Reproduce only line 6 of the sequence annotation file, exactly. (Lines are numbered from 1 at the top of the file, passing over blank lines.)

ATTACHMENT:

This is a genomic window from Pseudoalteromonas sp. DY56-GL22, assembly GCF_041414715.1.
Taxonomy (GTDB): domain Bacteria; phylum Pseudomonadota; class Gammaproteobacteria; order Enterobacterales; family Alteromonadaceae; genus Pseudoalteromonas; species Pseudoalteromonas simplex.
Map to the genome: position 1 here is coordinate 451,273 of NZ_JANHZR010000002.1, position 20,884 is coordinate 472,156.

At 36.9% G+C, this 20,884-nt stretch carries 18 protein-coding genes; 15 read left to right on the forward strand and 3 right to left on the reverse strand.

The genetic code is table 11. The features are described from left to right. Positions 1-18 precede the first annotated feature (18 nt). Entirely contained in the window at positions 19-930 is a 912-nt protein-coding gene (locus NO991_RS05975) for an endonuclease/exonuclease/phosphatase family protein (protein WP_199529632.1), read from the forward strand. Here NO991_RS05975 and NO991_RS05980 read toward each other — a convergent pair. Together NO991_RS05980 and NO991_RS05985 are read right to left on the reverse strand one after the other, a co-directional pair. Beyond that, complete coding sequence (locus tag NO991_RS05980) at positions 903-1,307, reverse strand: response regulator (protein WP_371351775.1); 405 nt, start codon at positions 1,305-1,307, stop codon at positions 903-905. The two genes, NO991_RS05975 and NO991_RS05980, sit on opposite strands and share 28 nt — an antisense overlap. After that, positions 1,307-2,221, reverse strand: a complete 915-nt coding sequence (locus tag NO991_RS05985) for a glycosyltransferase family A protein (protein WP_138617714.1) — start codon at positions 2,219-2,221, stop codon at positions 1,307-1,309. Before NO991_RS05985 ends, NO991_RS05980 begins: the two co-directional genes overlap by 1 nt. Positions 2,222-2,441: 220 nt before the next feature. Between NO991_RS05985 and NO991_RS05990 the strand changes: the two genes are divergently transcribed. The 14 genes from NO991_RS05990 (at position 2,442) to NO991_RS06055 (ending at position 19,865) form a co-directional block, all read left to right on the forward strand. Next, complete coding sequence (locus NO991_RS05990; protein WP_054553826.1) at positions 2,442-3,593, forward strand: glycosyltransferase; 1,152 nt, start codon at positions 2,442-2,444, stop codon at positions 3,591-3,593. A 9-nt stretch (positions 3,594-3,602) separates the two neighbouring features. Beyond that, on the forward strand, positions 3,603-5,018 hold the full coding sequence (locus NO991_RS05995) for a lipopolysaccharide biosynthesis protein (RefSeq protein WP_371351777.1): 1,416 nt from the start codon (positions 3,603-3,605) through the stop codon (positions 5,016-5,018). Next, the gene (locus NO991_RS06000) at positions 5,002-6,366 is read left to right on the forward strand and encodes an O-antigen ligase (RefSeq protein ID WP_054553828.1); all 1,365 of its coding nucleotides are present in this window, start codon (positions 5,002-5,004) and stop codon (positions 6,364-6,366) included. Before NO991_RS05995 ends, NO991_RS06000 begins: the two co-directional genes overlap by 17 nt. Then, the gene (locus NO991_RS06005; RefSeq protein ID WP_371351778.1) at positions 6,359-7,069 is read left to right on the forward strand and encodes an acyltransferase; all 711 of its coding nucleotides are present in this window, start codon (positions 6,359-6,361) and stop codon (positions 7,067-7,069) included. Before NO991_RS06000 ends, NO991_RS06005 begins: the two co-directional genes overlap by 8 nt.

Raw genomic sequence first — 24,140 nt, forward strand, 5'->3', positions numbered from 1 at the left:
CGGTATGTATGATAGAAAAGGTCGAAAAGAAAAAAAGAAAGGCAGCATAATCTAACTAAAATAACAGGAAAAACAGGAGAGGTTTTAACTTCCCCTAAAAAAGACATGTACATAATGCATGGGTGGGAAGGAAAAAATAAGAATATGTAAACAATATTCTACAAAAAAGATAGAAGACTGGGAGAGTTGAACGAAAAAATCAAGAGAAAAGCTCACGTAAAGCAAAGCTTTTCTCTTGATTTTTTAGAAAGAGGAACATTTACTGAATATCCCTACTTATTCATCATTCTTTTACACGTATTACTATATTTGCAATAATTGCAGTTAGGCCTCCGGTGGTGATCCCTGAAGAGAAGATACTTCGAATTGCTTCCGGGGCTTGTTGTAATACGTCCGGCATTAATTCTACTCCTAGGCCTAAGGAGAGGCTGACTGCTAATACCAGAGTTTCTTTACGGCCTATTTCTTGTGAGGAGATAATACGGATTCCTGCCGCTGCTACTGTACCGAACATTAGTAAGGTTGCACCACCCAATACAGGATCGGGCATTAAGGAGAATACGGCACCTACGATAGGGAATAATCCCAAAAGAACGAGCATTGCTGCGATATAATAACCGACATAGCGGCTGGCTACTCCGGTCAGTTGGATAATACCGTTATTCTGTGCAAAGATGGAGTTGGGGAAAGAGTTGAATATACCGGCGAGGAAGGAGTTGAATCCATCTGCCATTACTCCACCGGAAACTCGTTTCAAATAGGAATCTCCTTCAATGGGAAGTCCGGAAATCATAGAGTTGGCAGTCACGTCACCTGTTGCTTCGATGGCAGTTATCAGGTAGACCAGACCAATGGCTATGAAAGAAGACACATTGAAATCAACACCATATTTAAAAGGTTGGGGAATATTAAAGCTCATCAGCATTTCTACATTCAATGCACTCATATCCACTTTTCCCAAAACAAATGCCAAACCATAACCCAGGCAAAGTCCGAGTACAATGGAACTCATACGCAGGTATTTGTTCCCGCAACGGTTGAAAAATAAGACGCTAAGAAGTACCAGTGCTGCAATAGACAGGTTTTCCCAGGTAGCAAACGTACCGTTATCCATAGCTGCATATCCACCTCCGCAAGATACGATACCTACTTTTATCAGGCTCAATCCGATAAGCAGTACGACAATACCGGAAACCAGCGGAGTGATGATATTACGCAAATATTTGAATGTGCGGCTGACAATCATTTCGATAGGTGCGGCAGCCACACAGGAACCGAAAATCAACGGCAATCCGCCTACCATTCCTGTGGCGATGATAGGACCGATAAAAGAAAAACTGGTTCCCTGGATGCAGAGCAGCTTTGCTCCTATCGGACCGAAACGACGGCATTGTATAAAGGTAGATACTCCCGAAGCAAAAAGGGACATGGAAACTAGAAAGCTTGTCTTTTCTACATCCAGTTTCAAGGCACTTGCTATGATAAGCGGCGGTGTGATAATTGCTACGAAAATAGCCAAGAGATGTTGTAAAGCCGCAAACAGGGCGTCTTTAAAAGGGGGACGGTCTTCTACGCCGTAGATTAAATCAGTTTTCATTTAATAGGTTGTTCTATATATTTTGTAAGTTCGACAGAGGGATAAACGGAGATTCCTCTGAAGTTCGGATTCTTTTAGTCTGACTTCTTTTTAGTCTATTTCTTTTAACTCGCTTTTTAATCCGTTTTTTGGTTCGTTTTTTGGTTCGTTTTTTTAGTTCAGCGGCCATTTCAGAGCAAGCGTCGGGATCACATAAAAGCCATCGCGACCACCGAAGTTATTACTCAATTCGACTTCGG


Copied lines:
Raw genomic sequence first — 24,140 nt, forward strand, 5'->3', positions numbered from 1 at the left: